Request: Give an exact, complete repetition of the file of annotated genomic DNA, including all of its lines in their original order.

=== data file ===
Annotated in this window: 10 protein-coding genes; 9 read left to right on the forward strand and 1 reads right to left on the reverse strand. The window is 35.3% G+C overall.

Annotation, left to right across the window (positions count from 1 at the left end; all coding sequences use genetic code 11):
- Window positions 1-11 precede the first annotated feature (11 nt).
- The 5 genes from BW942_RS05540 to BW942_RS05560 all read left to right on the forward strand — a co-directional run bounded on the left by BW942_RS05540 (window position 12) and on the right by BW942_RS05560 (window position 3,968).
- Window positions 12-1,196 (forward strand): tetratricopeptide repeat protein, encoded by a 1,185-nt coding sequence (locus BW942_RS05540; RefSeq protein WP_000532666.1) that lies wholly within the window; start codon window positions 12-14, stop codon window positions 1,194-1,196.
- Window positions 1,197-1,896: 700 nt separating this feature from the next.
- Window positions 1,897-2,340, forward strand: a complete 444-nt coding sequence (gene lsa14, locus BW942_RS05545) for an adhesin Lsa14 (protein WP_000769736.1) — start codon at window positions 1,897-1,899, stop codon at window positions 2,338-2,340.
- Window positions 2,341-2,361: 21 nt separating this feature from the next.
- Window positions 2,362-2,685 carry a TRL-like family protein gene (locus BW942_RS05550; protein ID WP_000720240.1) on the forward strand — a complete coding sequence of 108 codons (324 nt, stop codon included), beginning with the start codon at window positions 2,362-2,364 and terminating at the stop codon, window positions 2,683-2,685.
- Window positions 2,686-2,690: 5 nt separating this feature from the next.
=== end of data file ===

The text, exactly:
Annotated in this window: 10 protein-coding genes; 9 read left to right on the forward strand and 1 reads right to left on the reverse strand. The window is 35.3% G+C overall.

Annotation, left to right across the window (positions count from 1 at the left end; all coding sequences use genetic code 11):
- Window positions 1-11 precede the first annotated feature (11 nt).
- The 5 genes from BW942_RS05540 to BW942_RS05560 all read left to right on the forward strand — a co-directional run bounded on the left by BW942_RS05540 (window position 12) and on the right by BW942_RS05560 (window position 3,968).
- Window positions 12-1,196 (forward strand): tetratricopeptide repeat protein, encoded by a 1,185-nt coding sequence (locus BW942_RS05540; RefSeq protein WP_000532666.1) that lies wholly within the window; start codon window positions 12-14, stop codon window positions 1,194-1,196.
- Window positions 1,197-1,896: 700 nt separating this feature from the next.
- Window positions 1,897-2,340, forward strand: a complete 444-nt coding sequence (gene lsa14, locus BW942_RS05545) for an adhesin Lsa14 (protein WP_000769736.1) — start codon at window positions 1,897-1,899, stop codon at window positions 2,338-2,340.
- Window positions 2,341-2,361: 21 nt separating this feature from the next.
- Window positions 2,362-2,685 carry a TRL-like family protein gene (locus BW942_RS05550; protein ID WP_000720240.1) on the forward strand — a complete coding sequence of 108 codons (324 nt, stop codon included), beginning with the start codon at window positions 2,362-2,364 and terminating at the stop codon, window positions 2,683-2,685.
- Window positions 2,686-2,690: 5 nt separating this feature from the next.